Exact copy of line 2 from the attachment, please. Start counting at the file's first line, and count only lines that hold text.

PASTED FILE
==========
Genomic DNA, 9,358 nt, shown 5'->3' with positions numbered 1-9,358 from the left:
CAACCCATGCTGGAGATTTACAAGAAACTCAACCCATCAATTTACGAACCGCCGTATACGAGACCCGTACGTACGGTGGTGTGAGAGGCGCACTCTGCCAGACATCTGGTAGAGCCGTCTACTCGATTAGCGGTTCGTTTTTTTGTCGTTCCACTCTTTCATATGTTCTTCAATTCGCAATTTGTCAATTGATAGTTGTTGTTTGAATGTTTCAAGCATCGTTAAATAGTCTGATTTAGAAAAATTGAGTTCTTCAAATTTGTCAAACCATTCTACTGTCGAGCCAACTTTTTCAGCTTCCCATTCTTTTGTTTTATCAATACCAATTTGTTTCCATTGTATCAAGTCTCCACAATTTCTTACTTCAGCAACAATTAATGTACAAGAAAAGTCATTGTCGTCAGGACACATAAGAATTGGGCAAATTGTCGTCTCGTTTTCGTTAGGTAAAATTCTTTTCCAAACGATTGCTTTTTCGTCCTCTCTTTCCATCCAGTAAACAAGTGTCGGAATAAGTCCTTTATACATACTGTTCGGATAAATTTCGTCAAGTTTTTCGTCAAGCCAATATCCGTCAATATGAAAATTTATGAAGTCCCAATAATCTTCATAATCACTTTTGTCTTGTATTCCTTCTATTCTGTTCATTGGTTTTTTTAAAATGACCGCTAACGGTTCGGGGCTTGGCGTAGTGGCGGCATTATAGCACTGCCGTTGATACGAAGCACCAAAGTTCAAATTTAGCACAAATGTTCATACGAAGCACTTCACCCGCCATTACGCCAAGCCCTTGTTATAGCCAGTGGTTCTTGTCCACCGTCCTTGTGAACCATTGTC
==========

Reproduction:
CAACCCATGCTGGAGATTTACAAGAAACTCAACCCATCAATTTACGAACCGCCGTATACGAGACCCGTACGTACGGTGGTGTGAGAGGCGCACTCTGCCAGACATCTGGTAGAGCCGTCTACTCGATTAGCGGTTCGTTTTTTTGTCGTTCCACTCTTTCATATGTTCTTCAATTCGCAATTTGTCAATTGATAGTTGTTGTTTGAATGTTTCAAGCATCGTTAAATAGTCTGATTTAGAAAAATTGAGTTCTTCAAATTTGTCAAACCATTCTACTGTCGAGCCAACTTTTTCAGCTTCCCATTCTTTTGTTTTATCAATACCAATTTGTTTCCATTGTATCAAGTCTCCACAATTTCTTACTTCAGCAACAATTAATGTACAAGAAAAGTCATTGTCGTCAGGACACATAAGAATTGGGCAAATTGTCGTCTCGTTTTCGTTAGGTAAAATTCTTTTCCAAACGATTGCTTTTTCGTCCTCTCTTTCCATCCAGTAAACAAGTGTCGGAATAAGTCCTTTATACATACTGTTCGGATAAATTTCGTCAAGTTTTTCGTCAAGCCAATATCCGTCAATATGAAAATTTATGAAGTCCCAATAATCTTCATAATCACTTTTGTCTTGTATTCCTTCTATTCTGTTCATTGGTTTTTTTAAAATGACCGCTAACGGTTCGGGGCTTGGCGTAGTGGCGGCATTATAGCACTGCCGTTGATACGAAGCACCAAAGTTCAAATTTAGCACAAATGTTCATACGAAGCACTTCACCCGCCATTACGCCAAGCCCTTGTTATAGCCAGTGGTTCTTGTCCACCGTCCTTGTGAACCATTGTC